That surgery was my wake-up call to let my guard down, let others take care of me, and trust people. With my new smile, I've entered the next phase of life with less independence and more appreciation for help and love from people God has placed in my life.

Rebecca Harrison, M.A., is a freelance writer and community college teacher.
She lives with her husband and three children, ages 10, 4, and 3 in North Alabama. She is a member of Capshaw Baptist MOPS.

Thursday, May 21, 2009

Graduating MOPS


I wanted to thank you all for the wonderful years I have spent in MOPS. It is a true blessing to spend time with ladies who accept you for who you are. I always felt that I did not have to put on "the perfect family" face when I was with you. As I type this blog my children are not going to bed. We have all been there. I just take a deep breath in as I type and think tomorrow is another day, this is not the end of the world. Keep up the good work!

I love you all!


Thursday, February 5, 2009

Upcoming Events

Please check the calendar for the upcoming events.

What Remains: The "Love Chapter" For Parents

If I spend my days building skyscrapers with blocks, assembling cool stuff out of LEGOs and creating relationships with other moms at Starbucks, but have not love, I am only the siren of the kids' ride-on fire truck, annoyingly stuck on hold.

If I have the gift of knowing which child attempted to flush the Hot Wheels down the toilet and which one pushed her sister, and if I have faith that somehow we'll survive life's emergencies, but not love, I am nothing.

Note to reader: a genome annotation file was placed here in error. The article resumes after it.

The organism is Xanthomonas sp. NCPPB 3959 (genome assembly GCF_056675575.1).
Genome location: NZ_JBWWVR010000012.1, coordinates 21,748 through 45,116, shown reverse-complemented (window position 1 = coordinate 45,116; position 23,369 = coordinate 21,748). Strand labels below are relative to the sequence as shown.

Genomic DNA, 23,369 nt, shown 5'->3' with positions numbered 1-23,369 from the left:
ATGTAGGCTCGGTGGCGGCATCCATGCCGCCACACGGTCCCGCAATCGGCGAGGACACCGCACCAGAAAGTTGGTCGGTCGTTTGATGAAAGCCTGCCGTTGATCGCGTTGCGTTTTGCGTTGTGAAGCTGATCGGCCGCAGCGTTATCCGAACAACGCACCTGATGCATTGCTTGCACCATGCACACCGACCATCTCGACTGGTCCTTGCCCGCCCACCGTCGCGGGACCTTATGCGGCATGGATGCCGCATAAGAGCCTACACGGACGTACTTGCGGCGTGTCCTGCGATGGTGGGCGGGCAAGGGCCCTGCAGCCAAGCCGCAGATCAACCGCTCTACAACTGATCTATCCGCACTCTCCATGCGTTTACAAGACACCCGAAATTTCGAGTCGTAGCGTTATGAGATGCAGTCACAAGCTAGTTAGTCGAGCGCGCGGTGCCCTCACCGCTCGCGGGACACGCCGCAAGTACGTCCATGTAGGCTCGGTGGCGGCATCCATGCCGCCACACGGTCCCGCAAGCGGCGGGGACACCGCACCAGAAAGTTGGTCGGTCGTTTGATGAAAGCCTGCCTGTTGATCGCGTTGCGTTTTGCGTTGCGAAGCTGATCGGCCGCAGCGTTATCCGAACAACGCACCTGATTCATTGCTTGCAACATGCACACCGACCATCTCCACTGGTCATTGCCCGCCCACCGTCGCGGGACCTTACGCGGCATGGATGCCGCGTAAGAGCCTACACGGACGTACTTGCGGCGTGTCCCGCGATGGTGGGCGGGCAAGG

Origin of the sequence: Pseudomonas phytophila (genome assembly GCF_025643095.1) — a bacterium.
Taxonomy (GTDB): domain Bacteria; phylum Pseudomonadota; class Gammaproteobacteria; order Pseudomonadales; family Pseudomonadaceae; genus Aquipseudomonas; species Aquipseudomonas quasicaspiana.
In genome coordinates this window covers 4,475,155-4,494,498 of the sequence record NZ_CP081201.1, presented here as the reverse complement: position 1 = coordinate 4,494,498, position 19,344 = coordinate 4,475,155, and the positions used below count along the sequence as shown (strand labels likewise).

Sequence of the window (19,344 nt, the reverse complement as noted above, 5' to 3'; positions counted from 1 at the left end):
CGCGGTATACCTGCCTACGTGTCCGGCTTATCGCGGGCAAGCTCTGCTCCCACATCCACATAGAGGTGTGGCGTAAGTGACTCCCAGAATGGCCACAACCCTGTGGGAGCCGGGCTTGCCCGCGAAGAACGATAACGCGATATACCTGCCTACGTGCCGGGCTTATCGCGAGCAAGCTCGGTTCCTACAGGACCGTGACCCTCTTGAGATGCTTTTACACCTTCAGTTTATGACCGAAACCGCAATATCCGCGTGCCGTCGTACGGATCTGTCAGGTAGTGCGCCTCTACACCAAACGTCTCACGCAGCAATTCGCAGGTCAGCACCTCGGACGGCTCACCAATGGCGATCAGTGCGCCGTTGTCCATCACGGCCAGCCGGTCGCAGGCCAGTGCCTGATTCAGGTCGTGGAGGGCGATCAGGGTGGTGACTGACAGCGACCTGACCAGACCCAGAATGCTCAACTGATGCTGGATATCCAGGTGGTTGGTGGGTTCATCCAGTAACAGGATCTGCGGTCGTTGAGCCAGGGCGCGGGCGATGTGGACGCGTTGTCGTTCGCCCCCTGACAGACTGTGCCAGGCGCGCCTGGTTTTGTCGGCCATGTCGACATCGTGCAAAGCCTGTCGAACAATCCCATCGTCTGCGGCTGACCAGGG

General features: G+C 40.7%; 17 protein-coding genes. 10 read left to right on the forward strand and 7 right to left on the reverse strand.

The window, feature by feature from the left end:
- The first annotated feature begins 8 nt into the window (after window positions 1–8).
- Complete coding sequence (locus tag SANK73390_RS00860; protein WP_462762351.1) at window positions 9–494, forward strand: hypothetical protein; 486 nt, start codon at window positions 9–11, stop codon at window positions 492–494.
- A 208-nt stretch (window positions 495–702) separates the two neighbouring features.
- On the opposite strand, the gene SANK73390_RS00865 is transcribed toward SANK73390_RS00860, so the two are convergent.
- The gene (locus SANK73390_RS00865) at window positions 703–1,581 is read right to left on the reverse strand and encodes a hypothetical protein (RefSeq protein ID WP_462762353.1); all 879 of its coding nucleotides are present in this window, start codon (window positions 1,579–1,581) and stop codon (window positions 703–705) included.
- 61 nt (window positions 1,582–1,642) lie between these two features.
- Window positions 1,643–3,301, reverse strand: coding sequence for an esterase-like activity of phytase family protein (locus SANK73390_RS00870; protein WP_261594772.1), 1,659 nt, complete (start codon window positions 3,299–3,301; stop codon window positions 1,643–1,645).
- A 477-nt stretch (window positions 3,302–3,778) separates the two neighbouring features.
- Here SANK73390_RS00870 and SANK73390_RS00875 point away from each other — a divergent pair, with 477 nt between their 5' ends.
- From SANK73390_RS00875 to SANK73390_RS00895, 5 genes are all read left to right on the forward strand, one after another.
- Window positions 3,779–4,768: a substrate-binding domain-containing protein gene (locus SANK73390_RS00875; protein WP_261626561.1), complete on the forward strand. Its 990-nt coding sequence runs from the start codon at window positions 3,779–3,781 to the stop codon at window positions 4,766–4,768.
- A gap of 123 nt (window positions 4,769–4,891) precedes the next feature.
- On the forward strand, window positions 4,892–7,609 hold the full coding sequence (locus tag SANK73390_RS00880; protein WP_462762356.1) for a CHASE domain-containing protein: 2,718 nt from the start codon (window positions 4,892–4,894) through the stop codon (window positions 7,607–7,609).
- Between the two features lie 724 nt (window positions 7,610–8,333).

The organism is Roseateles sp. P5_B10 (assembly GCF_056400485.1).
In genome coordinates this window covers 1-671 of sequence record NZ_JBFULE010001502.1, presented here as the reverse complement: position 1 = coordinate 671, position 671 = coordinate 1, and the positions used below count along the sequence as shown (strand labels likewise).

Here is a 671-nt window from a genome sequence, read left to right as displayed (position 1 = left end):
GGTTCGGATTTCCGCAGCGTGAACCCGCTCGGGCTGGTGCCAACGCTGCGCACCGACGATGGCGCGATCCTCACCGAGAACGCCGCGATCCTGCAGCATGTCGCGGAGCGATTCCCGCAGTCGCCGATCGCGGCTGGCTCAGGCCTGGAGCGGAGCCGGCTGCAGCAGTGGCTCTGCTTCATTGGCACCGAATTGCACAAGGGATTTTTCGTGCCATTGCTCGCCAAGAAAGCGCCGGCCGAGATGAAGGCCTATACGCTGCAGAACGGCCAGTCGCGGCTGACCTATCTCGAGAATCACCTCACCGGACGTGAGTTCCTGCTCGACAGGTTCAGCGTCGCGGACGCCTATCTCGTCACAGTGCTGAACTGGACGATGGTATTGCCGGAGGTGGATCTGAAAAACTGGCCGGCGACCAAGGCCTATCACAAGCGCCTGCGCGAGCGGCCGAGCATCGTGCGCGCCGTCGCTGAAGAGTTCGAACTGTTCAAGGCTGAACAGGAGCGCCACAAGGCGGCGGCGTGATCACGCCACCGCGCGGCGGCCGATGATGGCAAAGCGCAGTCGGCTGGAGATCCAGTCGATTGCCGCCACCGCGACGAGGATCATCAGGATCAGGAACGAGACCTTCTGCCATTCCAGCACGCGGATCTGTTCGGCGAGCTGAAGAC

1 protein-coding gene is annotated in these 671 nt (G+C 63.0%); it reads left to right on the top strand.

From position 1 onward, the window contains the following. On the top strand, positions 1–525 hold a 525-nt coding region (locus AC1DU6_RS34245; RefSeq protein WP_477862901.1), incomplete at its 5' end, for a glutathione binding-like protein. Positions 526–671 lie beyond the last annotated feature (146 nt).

Love is patient when someone isn't ready to use the big girl potty. It is kind when my husband has a hard day. It doesn't envy my neighbor who drives the new sport utility vehicle I can't afford.

It is not rude, snapping at my spouse or children when things don't go my way. It is not easily angered at perceived or real injustices. It always protects the smallest, sweetest family confidences; always trusts God to provide my children's needs; always hopes in the freshness of tomorrow and the bright future of family; always perseveres amid hardship and doubt.

Where there are sleepless nights, they shall end. Where there are diapers, Little League and dioramas built from shoe boxes, they will cease. Where there is knowledge of baby-care trends, discipline strategies and boy-girl problems, it will pass away.

Now these three remain: faith, lived out in my daily circumstances and instilled in my children; hope, of one day rejoicing with my family in heaven; and love, which covers over a multitude of less-than-perfect moments.

But the greatest of these is love.
It is what remains... long after I am gone ...

Cindy Sigler Dagnan


For God So loVed the world
the He gAve
His onLy
so thaT everyone who
believes In Him
may Not perish,
but have Eternal life.
- John 3:16